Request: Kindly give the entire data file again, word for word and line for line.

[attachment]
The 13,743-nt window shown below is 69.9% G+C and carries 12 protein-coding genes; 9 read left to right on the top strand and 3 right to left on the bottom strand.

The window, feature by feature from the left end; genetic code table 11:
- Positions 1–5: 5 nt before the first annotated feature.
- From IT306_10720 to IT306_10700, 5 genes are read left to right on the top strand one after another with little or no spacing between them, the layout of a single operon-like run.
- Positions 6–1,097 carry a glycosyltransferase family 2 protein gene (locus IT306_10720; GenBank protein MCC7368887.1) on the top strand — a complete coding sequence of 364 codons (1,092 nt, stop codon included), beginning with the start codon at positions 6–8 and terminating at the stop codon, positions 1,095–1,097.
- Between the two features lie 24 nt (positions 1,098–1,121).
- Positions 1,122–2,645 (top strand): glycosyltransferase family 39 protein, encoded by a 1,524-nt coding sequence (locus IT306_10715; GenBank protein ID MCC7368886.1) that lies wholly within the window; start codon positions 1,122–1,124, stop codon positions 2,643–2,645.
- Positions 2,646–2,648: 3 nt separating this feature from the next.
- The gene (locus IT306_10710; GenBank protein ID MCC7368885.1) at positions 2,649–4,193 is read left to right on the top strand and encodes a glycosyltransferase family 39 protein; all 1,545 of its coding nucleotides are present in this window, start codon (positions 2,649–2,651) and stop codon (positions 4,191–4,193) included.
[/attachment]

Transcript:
The 13,743-nt window shown below is 69.9% G+C and carries 12 protein-coding genes; 9 read left to right on the top strand and 3 right to left on the bottom strand.

The window, feature by feature from the left end; genetic code table 11:
- Positions 1–5: 5 nt before the first annotated feature.
- From IT306_10720 to IT306_10700, 5 genes are read left to right on the top strand one after another with little or no spacing between them, the layout of a single operon-like run.
- Positions 6–1,097 carry a glycosyltransferase family 2 protein gene (locus IT306_10720; GenBank protein MCC7368887.1) on the top strand — a complete coding sequence of 364 codons (1,092 nt, stop codon included), beginning with the start codon at positions 6–8 and terminating at the stop codon, positions 1,095–1,097.
- Between the two features lie 24 nt (positions 1,098–1,121).
- Positions 1,122–2,645 (top strand): glycosyltransferase family 39 protein, encoded by a 1,524-nt coding sequence (locus IT306_10715; GenBank protein ID MCC7368886.1) that lies wholly within the window; start codon positions 1,122–1,124, stop codon positions 2,643–2,645.
- Positions 2,646–2,648: 3 nt separating this feature from the next.
- The gene (locus IT306_10710; GenBank protein ID MCC7368885.1) at positions 2,649–4,193 is read left to right on the top strand and encodes a glycosyltransferase family 39 protein; all 1,545 of its coding nucleotides are present in this window, start codon (positions 2,649–2,651) and stop codon (positions 4,191–4,193) included.